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The National Roman Fabric Reference Collection: a Handbook

Hand specimen picture panel
Thin section picture panel

References

Appendix 1: Keywords and Definitions
Appendix 2: Physical Layout of Sherds Housed in the NRFRC

 

Ebor Fabrics

The three fabrics named Eboracum ware by Perrin (1977, 101) were produced at York from the late 1st century to at least the early 3rd century AD. A number of phases of production, characterised by changes in the form repertoire, can be discerned in the industry (or industries) associated with the ware. Flagons, beakers, jars, bowls, dishes, platters, tazze and mortaria were all produced in one fabric with a number of surface finishes: plain, burnished, slipped and white slipped. Our samples belong to Perrin’s (1981) fabric 1 (by far the most frequently occurring), with either a plain or a white-slipped surface finish.

General appearance

The samples represented here are typically orange (2.5YR 6/8), well fired and hard, with an irregular fracture and a rough feel.

Hand specimen

Generally the inclusions are well sorted with occasional grains to c 1.0mm. Rounded quartz – sometimes polycrystalline, mostly 0.2–0.6mm, and black and red-brown iron-rich fragments (0.2–0.4mm) are abundant to common, while red or white quartz-rich clay pellets, red-brown sandstone (c 0.5mm) and fine silver mica are all sparse.

Thin section

One sample was considered representative for both fabric variants. It has well-sorted common quartz and sparse opaques, frequently measuring c 0.1–0.25mm but occasionally to c 0.5mm, set in a clean matrix with common muscovite mica and sparse silt-sized quartz. Other inclusions, in a similar size range, include recurring fine-grained sandstone (occasionally siltstone) and, less frequently, flint, polycrystalline quartz, feldspar and quartzite. Clay pellets are sparse but regular, and measure up to 1.0mm

Source

A 1st century kiln dump from York was reported on by King (1975). Re-evaluation of its dating indicates some Flavian tiles of the IXth Legion with pottery primarily late Hadrianic or early Antonine, and a closing date possibly as late as the Severan period (J Monaghan, pers comm). Kilns, probably of Hadrianic-Antonine date, are known at Apple Tree Farm, Heworth (Frere 1990, 324–5).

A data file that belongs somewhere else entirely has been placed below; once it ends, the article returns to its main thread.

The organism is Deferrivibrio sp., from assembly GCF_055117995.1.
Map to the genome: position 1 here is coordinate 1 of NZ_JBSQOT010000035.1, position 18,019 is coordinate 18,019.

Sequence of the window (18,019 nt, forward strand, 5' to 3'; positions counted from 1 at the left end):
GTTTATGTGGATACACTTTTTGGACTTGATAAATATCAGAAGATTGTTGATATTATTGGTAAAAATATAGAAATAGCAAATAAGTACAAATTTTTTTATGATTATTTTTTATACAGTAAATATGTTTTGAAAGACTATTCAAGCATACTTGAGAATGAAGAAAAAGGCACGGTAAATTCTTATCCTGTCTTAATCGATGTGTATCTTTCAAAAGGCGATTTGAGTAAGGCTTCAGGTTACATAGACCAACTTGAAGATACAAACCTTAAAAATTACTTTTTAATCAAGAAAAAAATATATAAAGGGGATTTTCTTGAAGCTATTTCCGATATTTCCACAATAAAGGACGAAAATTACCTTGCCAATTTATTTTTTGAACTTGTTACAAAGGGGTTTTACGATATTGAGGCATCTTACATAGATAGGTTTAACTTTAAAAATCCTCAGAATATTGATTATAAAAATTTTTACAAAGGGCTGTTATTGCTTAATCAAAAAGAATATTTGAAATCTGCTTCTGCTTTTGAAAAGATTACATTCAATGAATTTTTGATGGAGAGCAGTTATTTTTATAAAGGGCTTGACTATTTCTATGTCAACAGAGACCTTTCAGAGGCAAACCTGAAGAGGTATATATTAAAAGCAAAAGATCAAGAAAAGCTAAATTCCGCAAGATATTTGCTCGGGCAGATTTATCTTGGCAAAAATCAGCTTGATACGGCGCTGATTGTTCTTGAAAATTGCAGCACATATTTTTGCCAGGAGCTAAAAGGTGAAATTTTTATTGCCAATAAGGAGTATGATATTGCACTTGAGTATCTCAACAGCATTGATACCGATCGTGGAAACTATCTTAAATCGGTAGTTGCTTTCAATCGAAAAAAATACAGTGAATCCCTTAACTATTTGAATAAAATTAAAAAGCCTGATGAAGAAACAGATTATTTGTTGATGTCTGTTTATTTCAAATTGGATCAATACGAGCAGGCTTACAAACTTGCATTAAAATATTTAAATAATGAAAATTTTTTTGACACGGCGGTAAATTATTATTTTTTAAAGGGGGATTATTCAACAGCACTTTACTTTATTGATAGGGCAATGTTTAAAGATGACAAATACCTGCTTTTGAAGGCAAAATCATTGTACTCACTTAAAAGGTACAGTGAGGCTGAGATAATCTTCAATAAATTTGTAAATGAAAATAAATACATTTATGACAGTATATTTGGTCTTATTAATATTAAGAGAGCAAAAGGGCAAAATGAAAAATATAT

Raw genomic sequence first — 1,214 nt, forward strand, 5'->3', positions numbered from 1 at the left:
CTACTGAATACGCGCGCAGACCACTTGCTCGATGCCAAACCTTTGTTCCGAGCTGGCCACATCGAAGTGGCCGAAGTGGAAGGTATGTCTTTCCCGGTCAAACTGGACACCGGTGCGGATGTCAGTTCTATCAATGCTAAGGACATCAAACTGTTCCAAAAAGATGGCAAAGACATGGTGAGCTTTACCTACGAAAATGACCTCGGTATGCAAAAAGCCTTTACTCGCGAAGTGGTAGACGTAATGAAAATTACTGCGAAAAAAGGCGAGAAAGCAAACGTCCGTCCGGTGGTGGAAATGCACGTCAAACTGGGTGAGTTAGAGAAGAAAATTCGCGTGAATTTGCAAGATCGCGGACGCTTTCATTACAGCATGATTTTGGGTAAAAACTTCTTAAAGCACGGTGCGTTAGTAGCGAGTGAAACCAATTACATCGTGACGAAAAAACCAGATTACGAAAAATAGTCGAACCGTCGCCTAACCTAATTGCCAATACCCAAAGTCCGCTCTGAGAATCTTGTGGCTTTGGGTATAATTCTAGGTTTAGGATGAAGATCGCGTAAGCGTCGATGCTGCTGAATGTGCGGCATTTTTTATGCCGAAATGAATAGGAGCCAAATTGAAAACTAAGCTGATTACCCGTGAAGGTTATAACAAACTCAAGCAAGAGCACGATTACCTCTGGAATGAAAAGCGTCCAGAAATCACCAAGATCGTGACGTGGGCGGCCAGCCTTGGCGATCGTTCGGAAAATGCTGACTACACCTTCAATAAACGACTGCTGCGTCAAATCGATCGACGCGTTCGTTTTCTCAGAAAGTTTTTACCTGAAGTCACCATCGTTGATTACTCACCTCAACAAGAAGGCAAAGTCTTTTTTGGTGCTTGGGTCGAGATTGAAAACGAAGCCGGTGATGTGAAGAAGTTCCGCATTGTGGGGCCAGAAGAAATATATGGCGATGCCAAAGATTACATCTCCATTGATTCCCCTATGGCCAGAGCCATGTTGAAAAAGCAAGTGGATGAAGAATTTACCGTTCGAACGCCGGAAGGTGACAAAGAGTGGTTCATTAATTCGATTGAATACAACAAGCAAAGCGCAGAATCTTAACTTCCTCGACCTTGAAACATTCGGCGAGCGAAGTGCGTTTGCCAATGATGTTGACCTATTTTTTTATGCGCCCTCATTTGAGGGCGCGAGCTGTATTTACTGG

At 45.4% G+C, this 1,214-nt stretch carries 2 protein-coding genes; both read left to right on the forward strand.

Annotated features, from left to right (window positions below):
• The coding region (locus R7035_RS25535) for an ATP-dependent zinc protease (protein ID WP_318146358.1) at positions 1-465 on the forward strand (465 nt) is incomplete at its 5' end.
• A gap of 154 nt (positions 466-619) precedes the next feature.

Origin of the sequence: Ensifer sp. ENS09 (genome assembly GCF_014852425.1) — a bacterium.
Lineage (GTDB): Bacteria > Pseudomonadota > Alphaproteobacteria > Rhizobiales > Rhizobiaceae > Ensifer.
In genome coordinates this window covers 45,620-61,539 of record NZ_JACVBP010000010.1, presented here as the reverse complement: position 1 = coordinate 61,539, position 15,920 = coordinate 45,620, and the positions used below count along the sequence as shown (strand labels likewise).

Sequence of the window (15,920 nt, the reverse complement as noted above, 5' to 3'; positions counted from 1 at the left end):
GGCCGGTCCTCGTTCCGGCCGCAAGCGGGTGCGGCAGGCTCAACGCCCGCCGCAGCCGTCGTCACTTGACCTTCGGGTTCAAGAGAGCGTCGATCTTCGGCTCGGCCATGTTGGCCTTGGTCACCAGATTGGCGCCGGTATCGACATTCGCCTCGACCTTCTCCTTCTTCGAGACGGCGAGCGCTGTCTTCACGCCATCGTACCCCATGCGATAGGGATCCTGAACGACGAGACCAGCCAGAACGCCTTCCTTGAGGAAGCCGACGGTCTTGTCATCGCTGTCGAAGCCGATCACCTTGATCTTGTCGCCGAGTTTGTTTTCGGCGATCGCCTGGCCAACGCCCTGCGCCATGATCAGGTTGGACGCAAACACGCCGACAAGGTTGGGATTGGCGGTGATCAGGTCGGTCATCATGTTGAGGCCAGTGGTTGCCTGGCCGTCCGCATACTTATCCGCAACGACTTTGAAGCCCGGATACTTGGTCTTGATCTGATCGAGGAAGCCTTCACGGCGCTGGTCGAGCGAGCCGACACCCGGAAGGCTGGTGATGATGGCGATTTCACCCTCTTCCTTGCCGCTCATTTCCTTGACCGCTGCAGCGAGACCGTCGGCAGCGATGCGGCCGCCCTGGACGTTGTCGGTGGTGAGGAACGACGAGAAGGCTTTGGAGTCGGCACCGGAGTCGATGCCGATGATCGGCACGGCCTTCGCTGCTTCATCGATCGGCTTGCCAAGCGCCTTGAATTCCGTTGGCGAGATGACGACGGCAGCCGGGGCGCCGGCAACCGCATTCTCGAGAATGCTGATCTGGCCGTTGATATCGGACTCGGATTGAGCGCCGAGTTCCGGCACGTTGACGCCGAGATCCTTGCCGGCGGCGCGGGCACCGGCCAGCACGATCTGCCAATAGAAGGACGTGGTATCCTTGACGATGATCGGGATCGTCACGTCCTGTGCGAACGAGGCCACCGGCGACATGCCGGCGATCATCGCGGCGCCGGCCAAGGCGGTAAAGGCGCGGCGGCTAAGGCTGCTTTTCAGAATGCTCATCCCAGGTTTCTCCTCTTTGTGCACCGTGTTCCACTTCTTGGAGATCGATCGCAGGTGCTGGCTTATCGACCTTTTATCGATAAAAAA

Donor

York Archaeological Trust

Museum

Yorkshire Museum, York

References

Frere, S S, 1990 Roman Britain in 1989, in I. Sites explored (S S Frere), Britannia 21, 304–64

Hartley, K F, 1995b Mortaria, in Excavations at York Minster 1 (D Phillips & B Heywood), 304–23

King, E, 1975 Roman kiln material from the Borthwick Institute, Peasholme Green, in Excavations in York 1972–3: first interim report (P V Addyman), Antiq J 54, 213–17

Monaghan, J, 1993 Roman pottery from the fortress, The Archaeology of York. The Pottery 16/7

Monaghan, J, 1997 Roman pottery from York, The Archaeology of York. The Pottery 16/8

Perrin, J R, 1977 Legionary ware in York, in Roman pottery studies in Britain and beyond. Papers presented to John Gillam, July 1977 (eds J Dore & K Greene), BAR Int Ser 30, 101–12

Perrin, J R, 1981a Roman pottery from the Colonia: Skeldergate and Bishophill, The Archaeology of York. The pottery 16/2


Eboracum Oxidised ware (EBO OX)

Three samples

General appearance

The internal surface is wiped and the external often knife trimmed.

Hand specimen

One of the sherds in this group is particularly fine, containing mostly silt-sized quartz inclusions, but in all other respects our samples conform to the general description.

Plate 166.1: Photomicrograph of EBO OX (XPL) (width of field 1.74 mm). Click to see a larger version

Plate 166.1: Photomicrograph of EBO OX (XPL) (width of field 1.74 mm)